Nelsen invited the leaders of BE FREE to participate in separate meetings with the administration but Crawford said she felt that was an attempt to take away their power and that the administration should have continued to engage with the meetings they were already holding.

Crawford said at least 17 students from the BE FREE movement have submitted complaints about incidents of racial microaggressions, sexual misconduct/harrassment and discrimination to the Equal Opportunities Office, with her complaint being 71 pages — 24 pages detailing these incidents, and 47 pages of screenshots of emails and pictures that backed her claim.

Crawford’s complaint did not have formal investigations opened by the EOO because the office determined the complaints were not violations of Executive Order 1096, which prohibits discrimination, harassment, retaliation, sexual misconduct, dating and domestic violence, and stalking, according to the findings by William Bishop, the director of equal opportunity and Title IX officer.

Crawford said investigations were not opened into the other 16 complaints that were also submitted.

Your Black students are telling you something is wrong and you are shutting them out.

Hire more Black, Indigenous, Hispanic, Asian and Pacific Islander faculty

The statistics show that Sac State has an overwhelming white faculty. This needs to change. 

Especially coming from a campus as diverse as Sac State’s, minority students need to see themselves in positions of power in order to feel like their lives beyond higher education aren’t all controlled by the racial majority.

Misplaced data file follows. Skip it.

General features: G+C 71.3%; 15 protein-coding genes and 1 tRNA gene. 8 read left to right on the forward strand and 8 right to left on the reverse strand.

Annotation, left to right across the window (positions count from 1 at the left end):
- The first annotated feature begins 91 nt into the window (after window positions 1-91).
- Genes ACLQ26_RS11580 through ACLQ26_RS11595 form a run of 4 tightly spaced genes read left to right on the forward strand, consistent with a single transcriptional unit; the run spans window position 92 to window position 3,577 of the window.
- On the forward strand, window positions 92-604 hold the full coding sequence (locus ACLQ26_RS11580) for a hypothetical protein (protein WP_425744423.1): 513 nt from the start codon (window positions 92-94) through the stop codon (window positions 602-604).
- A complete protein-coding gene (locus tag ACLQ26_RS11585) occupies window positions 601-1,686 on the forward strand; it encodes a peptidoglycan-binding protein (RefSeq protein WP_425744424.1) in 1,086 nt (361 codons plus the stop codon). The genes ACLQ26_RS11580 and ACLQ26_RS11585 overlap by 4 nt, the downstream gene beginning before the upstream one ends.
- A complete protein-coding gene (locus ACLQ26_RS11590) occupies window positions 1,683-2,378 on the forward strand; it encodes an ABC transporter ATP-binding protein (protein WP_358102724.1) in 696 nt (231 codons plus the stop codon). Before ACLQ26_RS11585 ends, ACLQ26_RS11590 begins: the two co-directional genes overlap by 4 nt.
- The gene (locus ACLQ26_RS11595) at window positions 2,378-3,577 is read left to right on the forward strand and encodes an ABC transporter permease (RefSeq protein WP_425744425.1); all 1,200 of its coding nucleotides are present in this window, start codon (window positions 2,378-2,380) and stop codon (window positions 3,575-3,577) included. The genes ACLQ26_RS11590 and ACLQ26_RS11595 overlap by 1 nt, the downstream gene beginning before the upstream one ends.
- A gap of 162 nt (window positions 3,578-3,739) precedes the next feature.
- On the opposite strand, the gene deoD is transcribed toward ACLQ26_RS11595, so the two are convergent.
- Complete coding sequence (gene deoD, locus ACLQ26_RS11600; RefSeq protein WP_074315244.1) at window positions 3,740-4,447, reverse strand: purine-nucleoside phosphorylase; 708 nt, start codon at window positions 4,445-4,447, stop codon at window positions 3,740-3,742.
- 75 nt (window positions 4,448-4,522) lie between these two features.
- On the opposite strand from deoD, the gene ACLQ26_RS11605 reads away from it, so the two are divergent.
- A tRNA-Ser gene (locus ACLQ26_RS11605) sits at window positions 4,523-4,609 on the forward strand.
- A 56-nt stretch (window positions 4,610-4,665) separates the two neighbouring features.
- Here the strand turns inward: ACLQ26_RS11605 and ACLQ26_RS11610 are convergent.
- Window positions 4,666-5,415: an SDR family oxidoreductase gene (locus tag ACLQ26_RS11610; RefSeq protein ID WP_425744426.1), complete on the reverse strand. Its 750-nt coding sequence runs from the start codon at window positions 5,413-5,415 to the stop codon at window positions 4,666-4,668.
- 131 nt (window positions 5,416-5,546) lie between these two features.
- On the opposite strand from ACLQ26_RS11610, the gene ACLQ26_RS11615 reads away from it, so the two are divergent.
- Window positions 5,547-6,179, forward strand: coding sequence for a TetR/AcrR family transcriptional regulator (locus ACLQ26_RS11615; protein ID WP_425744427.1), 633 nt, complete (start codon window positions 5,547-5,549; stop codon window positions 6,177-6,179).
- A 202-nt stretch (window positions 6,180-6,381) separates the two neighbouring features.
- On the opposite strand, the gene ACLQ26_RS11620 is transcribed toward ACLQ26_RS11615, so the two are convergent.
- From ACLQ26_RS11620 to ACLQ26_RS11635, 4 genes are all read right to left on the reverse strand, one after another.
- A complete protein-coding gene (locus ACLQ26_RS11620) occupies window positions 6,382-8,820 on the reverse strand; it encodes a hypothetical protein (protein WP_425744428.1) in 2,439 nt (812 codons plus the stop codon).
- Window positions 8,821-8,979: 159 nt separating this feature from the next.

How can you “strive to be inclusive” if your faculty doesn’t even represent the entire campus culture?

Be more transparent

The — at least apparent — lack of discipline for Tim Ford is not the first time in recent memory that transparency has been a major issue for Sac State.

When the coronavirus began to spread in March, Sac State hemmed and hawed on whether to close the campus, with Nelsen even choosing to like a tweet accusing students of just wanting to get out of school rather than even sending a SacSend email letting students know the school was thinking things over.

And while there are admittedly pretty strong reasons why our fees and tuition haven’t budged since going mostly virtual, Sac State isn’t doing a ton to make those reasons common knowledge.

RELATED: EDITORIAL: Give us back our damn money, Sac State

While investigating the BE FREE meetings The State Hornet learned that Lorelei Bayne, the chair of the theatre and dance department, who had been implicated in some of the troubling accusations by a student, was on leave for an undisclosed reason and unavailable for comment.   

The administration often seems to go with the tactic of “if we can’t tell them what they want to hear, we’ll just say nothing and they will forget.” As students, we’re constantly being left in the dark about what the university’s plans are. 

In general, and especially in regards to anti-racism initiatives on campus, going forward it would be nice if our administration treated us as adults and kept us in the loop about campus goings-on. 

With a very diverse campus community, Sac State must commit to demonstrating statistics that show how many complaints are levied and how those complaints were resolved. This can be done anonymously without breaking privacy laws, but in a way that also upholds convocation speaker Shaun Harper’s call for transparency of data.

We might not like every controversial decision made by administration, but we can respect that the decisions are deliberate and made for a reason — or at least, we could, if we were told why literally anything happens.

Yes, Sac State is making progress. The convocation was an important event that elevated Black voices and spoke on anti-racism. The “anti-racism and inclusive campus” plan sounds great on paper. But if the university can’t even address basic instances of racism in its campus community, how can it expect to effectively carry out this plan? 

The bottom line is, Sac State needs to take more concrete action to change an environment where Black students and faculty feel unwelcome.